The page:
Sunday, June 14, 2009

Tucumcari, NM...You Need To Go There

Tucumcari straddles historic Highway 66, the road upon with the eponymous movie was based (Route 66 came about at a time of transition and movement of both people and ideologies; it was filmed when the interstate highway system was rapidly supplanting the two-lane road that had served as a primary migration route between the heartland of the U.S. and its upstart younger brother, the west, California in particular. To travel Hwy 66 at that time was to travel through time, forward if going west and backwards if going east.).

The town is redolent with aching knees, cataracts, big waistlines, and hair the color of Midwestern snow that has laid on the streets and sidewalks for months. I-40 bypasses it, leaving it to wither like a river cutoff…but not entirely, for the signs on the four lane speedway beckon you to divert from your fixed path and plans.

I pulled off and first encountered the usual grouping of new lay-over establishments, all of which lay apart from the town proper, like a young man who has returned home from college and who avoids his buck-toothed relatives at the family gathering. I drove on, passing by an abandoned go-kart track whose buffer tires marked the paved curves that had surrendered to encroaching dirt and grass.

The heart of Tucumcari still beats, though much less strongly than before. As I slipped back to the days of rolled-down windows, stick shifts, and unleaded gas, I imagined the crowds at the faded art-deco stores and motels, passing the wooden Indian standing nobly and stoically at the door to the general store. Gas station attendants didn’t ask to check your oil, they just did it…and threw in a windshield cleaning to boot. Kids sweated in the back of station wagons, fathers’ hair oozed brylcreme, while women’s red scarves kept bangs out of sunglassed eyes.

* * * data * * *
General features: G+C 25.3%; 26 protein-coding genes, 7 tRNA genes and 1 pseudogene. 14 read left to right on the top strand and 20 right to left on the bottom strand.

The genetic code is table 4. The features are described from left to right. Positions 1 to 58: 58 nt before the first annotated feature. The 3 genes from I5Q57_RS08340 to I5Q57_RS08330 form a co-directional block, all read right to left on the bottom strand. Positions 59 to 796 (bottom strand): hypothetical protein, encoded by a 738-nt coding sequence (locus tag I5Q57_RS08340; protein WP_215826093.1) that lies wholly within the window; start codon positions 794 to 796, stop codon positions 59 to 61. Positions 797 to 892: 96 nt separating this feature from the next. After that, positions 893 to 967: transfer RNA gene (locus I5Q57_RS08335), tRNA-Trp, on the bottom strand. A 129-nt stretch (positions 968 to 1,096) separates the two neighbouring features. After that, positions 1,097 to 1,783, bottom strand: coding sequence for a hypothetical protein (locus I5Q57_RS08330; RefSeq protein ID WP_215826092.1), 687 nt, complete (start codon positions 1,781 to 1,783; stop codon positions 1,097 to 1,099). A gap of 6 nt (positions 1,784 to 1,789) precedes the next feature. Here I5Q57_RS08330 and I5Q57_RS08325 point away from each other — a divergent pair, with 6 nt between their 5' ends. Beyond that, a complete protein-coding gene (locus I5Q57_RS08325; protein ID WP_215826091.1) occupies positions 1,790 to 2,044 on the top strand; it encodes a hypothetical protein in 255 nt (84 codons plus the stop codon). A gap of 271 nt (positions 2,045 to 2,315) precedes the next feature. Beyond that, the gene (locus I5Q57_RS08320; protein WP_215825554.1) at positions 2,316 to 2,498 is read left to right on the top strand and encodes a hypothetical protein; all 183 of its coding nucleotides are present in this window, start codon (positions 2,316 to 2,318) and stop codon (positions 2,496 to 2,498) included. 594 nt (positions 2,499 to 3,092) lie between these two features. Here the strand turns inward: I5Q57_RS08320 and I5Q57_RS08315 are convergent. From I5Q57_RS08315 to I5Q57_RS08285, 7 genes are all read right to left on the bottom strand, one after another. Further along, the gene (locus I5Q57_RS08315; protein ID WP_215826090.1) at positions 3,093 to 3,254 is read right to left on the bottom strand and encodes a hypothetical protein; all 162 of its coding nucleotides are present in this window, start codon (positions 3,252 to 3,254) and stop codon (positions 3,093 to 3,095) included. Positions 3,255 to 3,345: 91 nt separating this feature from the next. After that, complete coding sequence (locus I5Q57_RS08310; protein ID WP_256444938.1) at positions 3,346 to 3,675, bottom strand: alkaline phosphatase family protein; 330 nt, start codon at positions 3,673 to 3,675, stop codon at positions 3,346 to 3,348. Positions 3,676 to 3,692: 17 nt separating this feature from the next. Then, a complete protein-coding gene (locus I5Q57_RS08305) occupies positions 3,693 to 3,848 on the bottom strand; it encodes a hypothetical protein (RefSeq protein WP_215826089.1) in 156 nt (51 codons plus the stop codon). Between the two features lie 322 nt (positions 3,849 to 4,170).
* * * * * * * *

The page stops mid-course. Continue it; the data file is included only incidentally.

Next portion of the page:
As is my usual wont, I rode the back streets, looking behind the redone fa├žade of main street. It was as expected: loose dogs, doves preening and cooing, cats sauntering, and kids doing what kids do…in this case, riding four wheelers around and around in a yard that had been converted into a mini race course. The father stood on the porch with a hose, spraying them as they rode by. Glees rang out over multiple exhausts.

Elsewhere, trailers (none of which were younger than thirty or forty years) were mixed in will more permanent dwellings. All housing structures were small. (How do the accumulated memories of their inhabitants fit within such tight confines?)

But, of course, the residents aren't without their sense of humor, considering the picture below.

The wind—wondrous steady companion of my childhood days in South Texas—recalled to mind feet sticking and burning on hot tarry streets, dogs mating in the local sandlot, bike tires that constantly were flat from the unavoidable goat head thorns that also broke off in the soles of our feet, only to fester and finally come forth with a geyser of puss.

Taking advantage of the wind and standing by a state-of-the-art school (if you judge by the physical facilities), a lone windmill spins its three arms. It, perhaps, is the town’s defining landmark, a sign that Tucumcari has a future. Or, perhaps it’s the other way around…the town of stucco at the foot of the aluminum monolith reminds us that the future was born in the past.

Mike Sledge

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